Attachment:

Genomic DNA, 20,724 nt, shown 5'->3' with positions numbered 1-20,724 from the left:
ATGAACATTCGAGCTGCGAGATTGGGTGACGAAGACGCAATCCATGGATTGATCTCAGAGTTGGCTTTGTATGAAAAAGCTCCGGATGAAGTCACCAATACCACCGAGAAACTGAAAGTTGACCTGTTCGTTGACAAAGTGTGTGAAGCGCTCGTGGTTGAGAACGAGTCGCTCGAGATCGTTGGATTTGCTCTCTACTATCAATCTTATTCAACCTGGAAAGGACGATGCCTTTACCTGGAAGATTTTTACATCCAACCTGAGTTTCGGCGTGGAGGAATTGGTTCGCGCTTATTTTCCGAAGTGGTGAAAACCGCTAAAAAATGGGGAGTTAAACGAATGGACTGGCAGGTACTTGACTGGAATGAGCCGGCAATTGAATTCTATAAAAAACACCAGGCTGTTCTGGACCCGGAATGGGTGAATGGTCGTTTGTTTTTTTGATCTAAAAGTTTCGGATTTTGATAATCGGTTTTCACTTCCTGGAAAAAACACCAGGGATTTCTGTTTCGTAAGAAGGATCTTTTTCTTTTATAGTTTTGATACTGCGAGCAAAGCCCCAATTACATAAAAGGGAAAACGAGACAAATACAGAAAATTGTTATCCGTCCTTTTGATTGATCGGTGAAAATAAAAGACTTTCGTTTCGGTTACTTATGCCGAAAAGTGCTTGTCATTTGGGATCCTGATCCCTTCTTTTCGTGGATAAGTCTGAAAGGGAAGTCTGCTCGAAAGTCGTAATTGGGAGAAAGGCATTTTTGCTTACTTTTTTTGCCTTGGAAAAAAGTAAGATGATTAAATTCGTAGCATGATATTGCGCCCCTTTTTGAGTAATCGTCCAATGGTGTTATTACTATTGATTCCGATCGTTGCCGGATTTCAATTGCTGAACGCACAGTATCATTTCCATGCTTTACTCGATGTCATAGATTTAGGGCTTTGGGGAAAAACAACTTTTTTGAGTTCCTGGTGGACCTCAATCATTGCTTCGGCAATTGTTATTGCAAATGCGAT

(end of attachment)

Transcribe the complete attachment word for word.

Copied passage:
Genomic DNA, 20,724 nt, shown 5'->3' with positions numbered 1-20,724 from the left:
ATGAACATTCGAGCTGCGAGATTGGGTGACGAAGACGCAATCCATGGATTGATCTCAGAGTTGGCTTTGTATGAAAAAGCTCCGGATGAAGTCACCAATACCACCGAGAAACTGAAAGTTGACCTGTTCGTTGACAAAGTGTGTGAAGCGCTCGTGGTTGAGAACGAGTCGCTCGAGATCGTTGGATTTGCTCTCTACTATCAATCTTATTCAACCTGGAAAGGACGATGCCTTTACCTGGAAGATTTTTACATCCAACCTGAGTTTCGGCGTGGAGGAATTGGTTCGCGCTTATTTTCCGAAGTGGTGAAAACCGCTAAAAAATGGGGAGTTAAACGAATGGACTGGCAGGTACTTGACTGGAATGAGCCGGCAATTGAATTCTATAAAAAACACCAGGCTGTTCTGGACCCGGAATGGGTGAATGGTCGTTTGTTTTTTTGATCTAAAAGTTTCGGATTTTGATAATCGGTTTTCACTTCCTGGAAAAAACACCAGGGATTTCTGTTTCGTAAGAAGGATCTTTTTCTTTTATAGTTTTGATACTGCGAGCAAAGCCCCAATTACATAAAAGGGAAAACGAGACAAATACAGAAAATTGTTATCCGTCCTTTTGATTGATCGGTGAAAATAAAAGACTTTCGTTTCGGTTACTTATGCCGAAAAGTGCTTGTCATTTGGGATCCTGATCCCTTCTTTTCGTGGATAAGTCTGAAAGGGAAGTCTGCTCGAAAGTCGTAATTGGGAGAAAGGCATTTTTGCTTACTTTTTTTGCCTTGGAAAAAAGTAAGATGATTAAATTCGTAGCATGATATTGCGCCCCTTTTTGAGTAATCGTCCAATGGTGTTATTACTATTGATTCCGATCGTTGCCGGATTTCAATTGCTGAACGCACAGTATCATTTCCATGCTTTACTCGATGTCATAGATTTAGGGCTTTGGGGAAAAACAACTTTTTTGAGTTCCTGGTGGACCTCAATCATTGCTTCGGCAATTGTTATTGCAAATGCGAT